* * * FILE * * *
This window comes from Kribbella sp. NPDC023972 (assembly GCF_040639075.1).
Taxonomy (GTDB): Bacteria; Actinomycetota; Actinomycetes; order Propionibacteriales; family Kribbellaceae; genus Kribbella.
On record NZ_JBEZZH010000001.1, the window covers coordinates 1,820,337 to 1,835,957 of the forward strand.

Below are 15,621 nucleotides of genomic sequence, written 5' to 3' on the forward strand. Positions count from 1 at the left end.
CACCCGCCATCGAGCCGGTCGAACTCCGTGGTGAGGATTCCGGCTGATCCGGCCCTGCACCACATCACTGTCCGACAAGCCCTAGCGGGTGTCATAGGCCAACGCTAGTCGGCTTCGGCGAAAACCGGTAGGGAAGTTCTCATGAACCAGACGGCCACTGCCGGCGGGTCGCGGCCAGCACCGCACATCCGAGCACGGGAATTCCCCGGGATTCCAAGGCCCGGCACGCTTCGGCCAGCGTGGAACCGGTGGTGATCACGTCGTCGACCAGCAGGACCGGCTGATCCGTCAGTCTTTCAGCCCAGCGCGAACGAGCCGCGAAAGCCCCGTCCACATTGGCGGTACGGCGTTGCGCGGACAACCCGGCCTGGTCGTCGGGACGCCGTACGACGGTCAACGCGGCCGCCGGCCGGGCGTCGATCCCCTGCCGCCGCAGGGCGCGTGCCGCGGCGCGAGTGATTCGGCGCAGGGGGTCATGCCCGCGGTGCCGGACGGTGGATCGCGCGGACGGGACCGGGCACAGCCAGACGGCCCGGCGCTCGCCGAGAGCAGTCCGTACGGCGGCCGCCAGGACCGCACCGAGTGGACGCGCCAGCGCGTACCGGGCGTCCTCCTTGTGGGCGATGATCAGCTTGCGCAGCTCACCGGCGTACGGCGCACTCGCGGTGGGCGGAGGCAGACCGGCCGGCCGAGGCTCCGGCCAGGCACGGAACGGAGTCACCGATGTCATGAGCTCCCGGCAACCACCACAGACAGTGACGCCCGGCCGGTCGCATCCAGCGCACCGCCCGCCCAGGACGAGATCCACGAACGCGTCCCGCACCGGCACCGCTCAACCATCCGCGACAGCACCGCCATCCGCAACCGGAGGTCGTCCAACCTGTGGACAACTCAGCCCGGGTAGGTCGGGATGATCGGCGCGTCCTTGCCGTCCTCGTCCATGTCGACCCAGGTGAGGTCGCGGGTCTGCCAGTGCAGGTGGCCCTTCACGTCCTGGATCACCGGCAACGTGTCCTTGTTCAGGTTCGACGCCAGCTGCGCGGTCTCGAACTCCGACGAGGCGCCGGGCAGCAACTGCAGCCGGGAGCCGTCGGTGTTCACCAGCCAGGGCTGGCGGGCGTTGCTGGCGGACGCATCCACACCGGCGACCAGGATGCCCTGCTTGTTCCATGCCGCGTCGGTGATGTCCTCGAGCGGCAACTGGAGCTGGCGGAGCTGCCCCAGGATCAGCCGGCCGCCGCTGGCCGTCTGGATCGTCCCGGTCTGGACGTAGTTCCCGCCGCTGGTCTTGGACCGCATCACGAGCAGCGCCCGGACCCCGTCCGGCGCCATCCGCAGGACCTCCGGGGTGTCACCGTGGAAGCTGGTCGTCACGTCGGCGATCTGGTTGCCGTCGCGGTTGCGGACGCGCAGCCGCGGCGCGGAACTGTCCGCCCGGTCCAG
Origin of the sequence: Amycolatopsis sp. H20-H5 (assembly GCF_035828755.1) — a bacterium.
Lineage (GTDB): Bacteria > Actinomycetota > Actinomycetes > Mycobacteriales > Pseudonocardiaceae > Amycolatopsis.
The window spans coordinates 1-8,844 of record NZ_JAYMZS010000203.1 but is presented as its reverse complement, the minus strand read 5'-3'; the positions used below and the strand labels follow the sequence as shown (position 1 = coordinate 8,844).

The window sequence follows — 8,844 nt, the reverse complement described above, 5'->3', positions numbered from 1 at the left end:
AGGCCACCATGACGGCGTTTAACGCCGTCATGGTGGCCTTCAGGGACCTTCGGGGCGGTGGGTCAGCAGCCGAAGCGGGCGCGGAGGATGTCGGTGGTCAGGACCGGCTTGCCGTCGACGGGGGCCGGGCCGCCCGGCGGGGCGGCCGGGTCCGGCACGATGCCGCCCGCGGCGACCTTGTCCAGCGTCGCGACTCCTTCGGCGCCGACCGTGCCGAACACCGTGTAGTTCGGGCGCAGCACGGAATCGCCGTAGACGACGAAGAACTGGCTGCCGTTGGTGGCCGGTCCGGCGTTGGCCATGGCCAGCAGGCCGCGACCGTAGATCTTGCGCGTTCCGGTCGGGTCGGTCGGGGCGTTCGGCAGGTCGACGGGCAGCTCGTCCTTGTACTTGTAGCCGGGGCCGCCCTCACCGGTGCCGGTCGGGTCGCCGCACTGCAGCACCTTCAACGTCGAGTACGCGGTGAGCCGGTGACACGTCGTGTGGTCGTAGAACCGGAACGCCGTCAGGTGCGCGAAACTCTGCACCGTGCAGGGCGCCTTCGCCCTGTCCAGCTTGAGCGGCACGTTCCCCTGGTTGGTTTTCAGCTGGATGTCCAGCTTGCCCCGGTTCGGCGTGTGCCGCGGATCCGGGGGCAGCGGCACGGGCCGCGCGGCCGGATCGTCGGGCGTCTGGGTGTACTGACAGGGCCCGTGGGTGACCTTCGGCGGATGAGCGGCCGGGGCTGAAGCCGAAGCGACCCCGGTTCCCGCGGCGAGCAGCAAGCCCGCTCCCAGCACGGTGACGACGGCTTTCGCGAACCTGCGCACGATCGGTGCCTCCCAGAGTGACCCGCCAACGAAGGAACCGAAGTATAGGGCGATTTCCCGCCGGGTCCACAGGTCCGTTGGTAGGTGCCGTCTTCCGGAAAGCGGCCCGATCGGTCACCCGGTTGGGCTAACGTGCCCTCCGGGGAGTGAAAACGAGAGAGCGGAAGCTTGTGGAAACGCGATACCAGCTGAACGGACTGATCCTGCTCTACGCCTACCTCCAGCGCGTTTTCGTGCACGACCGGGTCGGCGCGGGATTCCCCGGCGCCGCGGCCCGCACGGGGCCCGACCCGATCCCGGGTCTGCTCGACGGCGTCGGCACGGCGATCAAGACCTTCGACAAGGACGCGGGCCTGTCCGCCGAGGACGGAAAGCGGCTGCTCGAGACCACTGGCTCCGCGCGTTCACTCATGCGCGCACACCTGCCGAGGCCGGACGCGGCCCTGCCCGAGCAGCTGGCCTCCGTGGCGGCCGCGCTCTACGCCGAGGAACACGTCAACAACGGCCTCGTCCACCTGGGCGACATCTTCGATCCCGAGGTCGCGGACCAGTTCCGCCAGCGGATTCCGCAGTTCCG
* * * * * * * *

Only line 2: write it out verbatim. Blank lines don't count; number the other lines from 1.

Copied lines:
Taxonomy (GTDB): Bacteria; Actinomycetota; Actinomycetes; order Propionibacteriales; family Kribbellaceae; genus Kribbella.